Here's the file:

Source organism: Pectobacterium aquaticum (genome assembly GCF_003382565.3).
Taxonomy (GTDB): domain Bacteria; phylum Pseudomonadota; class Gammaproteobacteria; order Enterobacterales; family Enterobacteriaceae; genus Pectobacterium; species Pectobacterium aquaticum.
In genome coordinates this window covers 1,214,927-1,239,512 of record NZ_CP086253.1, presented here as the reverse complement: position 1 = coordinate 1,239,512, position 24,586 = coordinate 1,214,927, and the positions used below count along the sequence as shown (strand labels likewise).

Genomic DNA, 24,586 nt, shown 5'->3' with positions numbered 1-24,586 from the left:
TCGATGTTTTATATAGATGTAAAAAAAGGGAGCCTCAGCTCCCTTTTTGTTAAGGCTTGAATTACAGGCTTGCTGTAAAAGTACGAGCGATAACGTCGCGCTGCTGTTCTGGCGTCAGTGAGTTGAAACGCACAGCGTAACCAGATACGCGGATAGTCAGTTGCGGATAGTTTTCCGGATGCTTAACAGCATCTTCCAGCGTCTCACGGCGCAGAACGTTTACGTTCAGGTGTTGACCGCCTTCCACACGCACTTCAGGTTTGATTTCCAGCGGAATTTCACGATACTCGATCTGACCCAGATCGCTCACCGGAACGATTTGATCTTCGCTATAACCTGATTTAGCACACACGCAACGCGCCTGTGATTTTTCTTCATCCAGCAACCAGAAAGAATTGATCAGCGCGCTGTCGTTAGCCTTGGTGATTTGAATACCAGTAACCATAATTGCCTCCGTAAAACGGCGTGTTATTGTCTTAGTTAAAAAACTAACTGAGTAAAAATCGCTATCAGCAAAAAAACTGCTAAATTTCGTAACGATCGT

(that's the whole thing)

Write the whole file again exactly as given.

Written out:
Source organism: Pectobacterium aquaticum (genome assembly GCF_003382565.3).
Taxonomy (GTDB): domain Bacteria; phylum Pseudomonadota; class Gammaproteobacteria; order Enterobacterales; family Enterobacteriaceae; genus Pectobacterium; species Pectobacterium aquaticum.
In genome coordinates this window covers 1,214,927-1,239,512 of record NZ_CP086253.1, presented here as the reverse complement: position 1 = coordinate 1,239,512, position 24,586 = coordinate 1,214,927, and the positions used below count along the sequence as shown (strand labels likewise).

Genomic DNA, 24,586 nt, shown 5'->3' with positions numbered 1-24,586 from the left:
TCGATGTTTTATATAGATGTAAAAAAAGGGAGCCTCAGCTCCCTTTTTGTTAAGGCTTGAATTACAGGCTTGCTGTAAAAGTACGAGCGATAACGTCGCGCTGCTGTTCTGGCGTCAGTGAGTTGAAACGCACAGCGTAACCAGATACGCGGATAGTCAGTTGCGGATAGTTTTCCGGATGCTTAACAGCATCTTCCAGCGTCTCACGGCGCAGAACGTTTACGTTCAGGTGTTGACCGCCTTCCACACGCACTTCAGGTTTGATTTCCAGCGGAATTTCACGATACTCGATCTGACCCAGATCGCTCACCGGAACGATTTGATCTTCGCTATAACCTGATTTAGCACACACGCAACGCGCCTGTGATTTTTCTTCATCCAGCAACCAGAAAGAATTGATCAGCGCGCTGTCGTTAGCCTTGGTGATTTGAATACCAGTAACCATAATTGCCTCCGTAAAACGGCGTGTTATTGTCTTAGTTAAAAAACTAACTGAGTAAAAATCGCTATCAGCAAAAAAACTGCTAAATTTCGTAACGATCGT